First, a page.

Bringing an animal into your home is a responsibility almost on par with having a child, so before you go out to procure a pooch, you need to know what is entailed in becoming a pet parent. And if you think it’s going to be cheap, you’d better think again. If you haven’t yet tallied up the cost of food, vet visits, grooming, and other necessities (and extras) for your new animal then you really don’t have any idea of what the total cost will be. It’s probably nowhere near the estimated $200,000+ it costs to raise a child to the age of 18, but you should be prepared for the fact that some pets can live in your house as long as (or longer than) a son or daughter. And you are solely responsible for their health and well-being during that time. So if you’re not sure if you have the money to care for your new best friend, here are just a few of the costs you should consider.
1. Food. The bare minimum of your obligation to your pet is to keep it well-fed. Your dog or cat cannot feed itself, so if you can’t afford it, your pet will starve. The price will depend upon the size and species of your pet as well as the type of food you choose, but it could be more costly if you take on an animal with special dietary needs.
2. Vet visits. At the very least, your pet pal will need to be spade/neutered, receive their initial vaccinations, and go in for an annual checkup (which will likely cost you upwards of $100 per year). If they need additional tests, the price will go up. And you should be aware that many pets also benefit from annual dental cleanings. Of course, this doesn’t even begin to take into account the outrageous prices you could pay if your pet is injured or ill. So you may want to prepare for that as well.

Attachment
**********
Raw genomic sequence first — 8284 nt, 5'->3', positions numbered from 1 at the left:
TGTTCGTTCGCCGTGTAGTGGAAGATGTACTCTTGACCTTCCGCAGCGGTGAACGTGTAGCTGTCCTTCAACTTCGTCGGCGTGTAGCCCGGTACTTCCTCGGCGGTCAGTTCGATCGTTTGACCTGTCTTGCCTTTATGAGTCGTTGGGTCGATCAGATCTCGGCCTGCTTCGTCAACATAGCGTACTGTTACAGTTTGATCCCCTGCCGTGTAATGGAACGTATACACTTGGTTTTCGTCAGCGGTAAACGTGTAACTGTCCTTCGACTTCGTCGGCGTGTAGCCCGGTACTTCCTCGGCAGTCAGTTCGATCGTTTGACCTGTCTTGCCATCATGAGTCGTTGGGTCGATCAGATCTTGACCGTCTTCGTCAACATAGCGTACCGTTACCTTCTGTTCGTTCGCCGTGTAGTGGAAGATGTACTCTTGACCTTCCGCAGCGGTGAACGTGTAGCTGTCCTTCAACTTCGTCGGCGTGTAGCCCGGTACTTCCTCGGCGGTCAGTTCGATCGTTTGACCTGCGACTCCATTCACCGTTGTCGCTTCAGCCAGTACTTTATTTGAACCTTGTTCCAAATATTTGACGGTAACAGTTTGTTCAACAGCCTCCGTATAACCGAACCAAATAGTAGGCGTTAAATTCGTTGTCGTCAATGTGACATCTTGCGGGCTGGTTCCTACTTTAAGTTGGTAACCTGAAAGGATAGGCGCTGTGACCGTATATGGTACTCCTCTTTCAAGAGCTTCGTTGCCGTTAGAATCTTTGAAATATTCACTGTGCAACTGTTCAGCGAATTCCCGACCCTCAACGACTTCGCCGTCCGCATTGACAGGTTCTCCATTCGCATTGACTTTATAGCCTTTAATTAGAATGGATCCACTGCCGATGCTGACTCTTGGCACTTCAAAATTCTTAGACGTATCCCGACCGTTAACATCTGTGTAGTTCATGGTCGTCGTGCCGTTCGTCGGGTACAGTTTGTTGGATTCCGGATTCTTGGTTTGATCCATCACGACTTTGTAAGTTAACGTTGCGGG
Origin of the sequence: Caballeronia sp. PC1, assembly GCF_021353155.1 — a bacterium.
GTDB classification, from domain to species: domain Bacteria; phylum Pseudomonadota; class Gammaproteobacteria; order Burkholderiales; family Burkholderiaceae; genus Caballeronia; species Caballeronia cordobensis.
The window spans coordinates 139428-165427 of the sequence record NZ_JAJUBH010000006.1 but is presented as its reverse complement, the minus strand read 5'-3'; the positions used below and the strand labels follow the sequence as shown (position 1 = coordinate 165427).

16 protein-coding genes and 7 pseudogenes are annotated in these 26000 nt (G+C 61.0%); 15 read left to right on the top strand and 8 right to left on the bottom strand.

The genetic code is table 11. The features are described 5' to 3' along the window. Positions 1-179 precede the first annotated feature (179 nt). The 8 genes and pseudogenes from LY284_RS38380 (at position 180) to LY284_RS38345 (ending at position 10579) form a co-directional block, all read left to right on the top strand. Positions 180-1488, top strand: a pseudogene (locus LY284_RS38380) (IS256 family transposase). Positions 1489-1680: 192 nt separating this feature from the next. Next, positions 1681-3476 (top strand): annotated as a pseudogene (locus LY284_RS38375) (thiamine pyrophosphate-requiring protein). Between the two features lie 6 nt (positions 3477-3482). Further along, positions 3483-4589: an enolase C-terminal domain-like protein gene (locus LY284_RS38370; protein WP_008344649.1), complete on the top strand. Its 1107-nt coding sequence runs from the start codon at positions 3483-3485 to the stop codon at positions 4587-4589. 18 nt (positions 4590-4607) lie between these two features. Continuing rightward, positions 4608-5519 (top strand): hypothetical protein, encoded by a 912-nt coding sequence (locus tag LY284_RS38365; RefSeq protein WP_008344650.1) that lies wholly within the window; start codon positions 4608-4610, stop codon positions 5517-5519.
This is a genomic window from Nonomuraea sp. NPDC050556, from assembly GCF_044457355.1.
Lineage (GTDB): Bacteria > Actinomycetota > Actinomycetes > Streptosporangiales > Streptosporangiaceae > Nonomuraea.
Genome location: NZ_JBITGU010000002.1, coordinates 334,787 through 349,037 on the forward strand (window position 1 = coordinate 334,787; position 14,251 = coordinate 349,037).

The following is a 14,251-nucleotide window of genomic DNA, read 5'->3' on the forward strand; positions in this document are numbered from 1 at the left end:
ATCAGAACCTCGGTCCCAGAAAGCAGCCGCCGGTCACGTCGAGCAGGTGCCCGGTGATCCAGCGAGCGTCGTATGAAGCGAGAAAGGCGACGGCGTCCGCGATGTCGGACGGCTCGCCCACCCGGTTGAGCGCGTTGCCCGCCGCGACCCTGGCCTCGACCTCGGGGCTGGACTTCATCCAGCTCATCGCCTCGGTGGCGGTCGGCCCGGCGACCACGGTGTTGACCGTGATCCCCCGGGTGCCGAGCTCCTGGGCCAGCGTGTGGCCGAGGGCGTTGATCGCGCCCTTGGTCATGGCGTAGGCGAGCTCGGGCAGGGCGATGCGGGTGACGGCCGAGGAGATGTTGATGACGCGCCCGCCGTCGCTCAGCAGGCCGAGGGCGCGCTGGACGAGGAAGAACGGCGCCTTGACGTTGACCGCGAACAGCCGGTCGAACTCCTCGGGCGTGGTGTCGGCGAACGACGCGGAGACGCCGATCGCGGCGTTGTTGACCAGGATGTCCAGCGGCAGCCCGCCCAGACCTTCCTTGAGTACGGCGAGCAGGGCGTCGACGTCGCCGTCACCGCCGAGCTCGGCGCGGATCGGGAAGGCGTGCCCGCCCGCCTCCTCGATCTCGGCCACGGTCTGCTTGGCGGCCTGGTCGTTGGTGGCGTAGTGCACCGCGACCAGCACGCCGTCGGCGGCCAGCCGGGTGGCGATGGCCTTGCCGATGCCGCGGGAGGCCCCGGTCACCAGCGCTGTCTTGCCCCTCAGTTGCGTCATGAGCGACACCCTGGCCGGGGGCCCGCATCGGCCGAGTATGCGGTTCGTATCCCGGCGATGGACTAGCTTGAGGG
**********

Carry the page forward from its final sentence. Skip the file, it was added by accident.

3. Medication. If your dog, cat, or other pet has any kind of medical condition, you will probably have to take on the cost of prescription medication in addition to other expenses. Depending on the disorder, this could add several hundred (or thousand) dollars a year to the tab associated with pet ownership.
4. Toys. While some people may not think that toys are a necessary part of pet ownership, you need to ensure not only that your animal stays alive, but also that they are healthy and happy in every way possible. By providing them with a variety of toys, you can keep them mentally well in addition to their physical wellness.
5. Grooming. Whether you choose to groom your animal on your own or take them to a groomer, you’re going to have to invest some time and money in their ongoing physical maintenance (unless you want to find yourself dealing with dandruff, mange, odor, or a number of other hygiene-related issues).
6. Insurance. You don’t have to get pet insurance for your pooch or feline, but if you don’t, you could eventually face some very high medical costs. This is an option that will cost you annually, but could reduce out-of-pocket expenses down the road.
Dan Perl writes for AdvanceMe, the nation’s leading merchant cash advance provider.